ICPP 2023

International Conference on Parallel Processing

ICPP Reproducibility Badges

During the Artifact Evaluation Stage, all the computational artifacts associated with the paper, such as software, datasets, or environment configuration required to reproduce the experiments are assessed. The goal of Artifact Evaluation is to award badges to artifacts of accepted papers. We base all badges on the NISO Reproducibility Badging and Definitions Standard. In 2023, the assigned badges will be per ACM Reproducibility Standard.

Authors of papers must choose to apply for a badge a priori during the AE phase. Authors can apply for one or more of the three kinds of badges that we offer. The badges available are Artifacts Available, Artifacts Evaluated-Functional, and Results Replicated. Please, note that they are incremental: If one applies for Artifacts Evaluated Functional, this also includes Artifacts Available. If one applies for Results Replicated, this also includes the other two badges. The type of badge and the criteria for each badge is explained next. To start the Reproducibility Evaluation Process, authors must provide links to their computational artifacts. SUCH LINKS MUST BE DOIs. Please note that a link to a tagged GITHUB repository is not valid.

An artifact must be accessible via a permanently persistent and publicly shareable DOI (What is a DOI? Check this out) on a hosting platform that supports persistent DOIs and versioning (for example, DataPort, Dryad, FigShare, Harvard Dataverse, or Zenodo). Authors should not provide links or zipped files hosted through personal webpages or shared collaboration platforms, such as Next Cloud, Google Drive, or Dropbox.

Zenodo and FigShare provide an integration with GitHub to automatically generate DOIs from Git tags. Therefore, it is possible to host code using version control provided by GitHub and describe the artifact using Zenodo or FigShare. Please, observe that Git itself (or any other control versioning software) does not generate a DOI, and it needs to be paired with Zenodo or FigShare.




The following are necessary to receive this badge:

  • Assigned DOI to your research object. DOIs can be acquired via Zenodo, FigShare, Dryad, Software Heritage. Zenodo provides an integration with Github to automatically generate DOIs from Git tags.
  • Links to code and data repositories on a hosting platform that supports versioning: GitHub, or GitLab. In other words, please do NOT provide Dropbox links or gzipped files hosted through personal webpages.

Note that, for physical objects relevant to the research, the metadata about the object should be made available.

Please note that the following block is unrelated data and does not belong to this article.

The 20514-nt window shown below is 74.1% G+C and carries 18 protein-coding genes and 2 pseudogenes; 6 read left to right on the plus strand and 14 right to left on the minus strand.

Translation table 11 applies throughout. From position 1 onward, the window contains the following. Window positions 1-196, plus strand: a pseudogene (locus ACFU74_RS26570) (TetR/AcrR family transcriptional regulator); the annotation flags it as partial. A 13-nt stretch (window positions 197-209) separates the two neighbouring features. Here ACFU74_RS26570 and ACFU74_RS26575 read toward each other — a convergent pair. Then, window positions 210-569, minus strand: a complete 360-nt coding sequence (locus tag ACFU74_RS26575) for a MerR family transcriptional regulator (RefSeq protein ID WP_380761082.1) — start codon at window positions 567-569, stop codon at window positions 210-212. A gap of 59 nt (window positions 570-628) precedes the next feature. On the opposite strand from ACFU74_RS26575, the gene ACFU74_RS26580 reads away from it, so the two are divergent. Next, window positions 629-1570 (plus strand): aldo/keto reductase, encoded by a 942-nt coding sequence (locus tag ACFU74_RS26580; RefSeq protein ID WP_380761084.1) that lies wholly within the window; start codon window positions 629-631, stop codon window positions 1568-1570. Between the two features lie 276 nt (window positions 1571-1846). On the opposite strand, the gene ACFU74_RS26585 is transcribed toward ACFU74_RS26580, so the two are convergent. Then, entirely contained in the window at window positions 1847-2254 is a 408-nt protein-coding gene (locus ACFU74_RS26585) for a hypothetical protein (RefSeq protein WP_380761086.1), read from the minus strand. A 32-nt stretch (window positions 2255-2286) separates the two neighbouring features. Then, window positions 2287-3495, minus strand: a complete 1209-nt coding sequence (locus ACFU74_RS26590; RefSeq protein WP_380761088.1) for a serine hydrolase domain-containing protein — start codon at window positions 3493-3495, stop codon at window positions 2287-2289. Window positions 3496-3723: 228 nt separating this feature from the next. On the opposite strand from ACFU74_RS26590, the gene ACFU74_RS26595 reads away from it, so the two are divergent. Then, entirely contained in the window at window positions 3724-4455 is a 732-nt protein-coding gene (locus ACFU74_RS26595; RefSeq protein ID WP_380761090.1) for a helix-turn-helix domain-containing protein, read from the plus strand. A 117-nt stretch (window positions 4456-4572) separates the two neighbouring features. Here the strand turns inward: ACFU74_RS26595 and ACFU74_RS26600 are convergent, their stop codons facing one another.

What do we mean by accessible? Artifacts used in the research (including data and code) are permanently archived in a public repository that assigns a global identifier and guarantees persistence, and are made available via standard open licenses that maximize artifact availability.




The criteria for the Artifacts Evaluated-Functional badge require an AD/AE committee member to agree whether the artifact provides enough details to exercise the artifact of components in the paper. For example, is it possible to compile the artifact, use a Makefile, or perform a small run? If the artifact runs on a large cluster—can it be compiled on a single machine? Can analysis be run on a small scale? Does the artifact describe the components to nurture future use of this artifact?

The reviewer will assess the details of the research artifact based on the following criteria:

  • Documentation: Are the artifacts sufficiently documented to enable them to be exercised by readers of the paper?
  • Completeness: Do the submitted artifacts include all of the key components described in the paper?
  • Exercisability: Do the submitted artifacts include the scripts and data needed to run the experiments described in the paper, and can the software be successfully executed?

We encourage authors to describe their (i) workflow underlying the paper, (ii) describing some of the black boxes, or a white box (e.g., source, configuration files, build environment), (iii) input data: either the process to generate the input data should be made available, or when the data is not generated, the actual data itself or a link to the data should be provided, (iv) environment (system configuration and initialization, scripts, workload, measurement protocol) used to produce the raw experimental data, and (v) the scripts needed to transform the raw data into the graphs included in the paper.




The evaluators successfully reproduced the key computational results using the author-created research objects, methods, code, and conditions of analysis. Note we do not aim to recreate the exact or identical results, especially hardware-based results. However, we do aim to:

  • Reproduce Behavior: This is of specific importance where results are hardware-dependent. Bit-wise reproducibility is not our goal. If we get access to the same hardware as used by experiments, we will aim to reproduce the results on that hardware. If not, we aim to work with authors to determine the equivalent or approximate behavior on available hardware. For example, if results are about response time, our objective will be to check if a given algorithm is significantly faster than another one, or that a given parameter affects negatively or positively the behavior of a system.
  • Reproduce the Central Results and Claims of the Paper: We do not aim to reproduce all the results and claims of the paper. The AD/AE committee will determine the central results of the accepted paper, and will work with authors to confirm it. Once confirmed, the badge will be assigned based on the committee being able to reproduce behavior of these central results.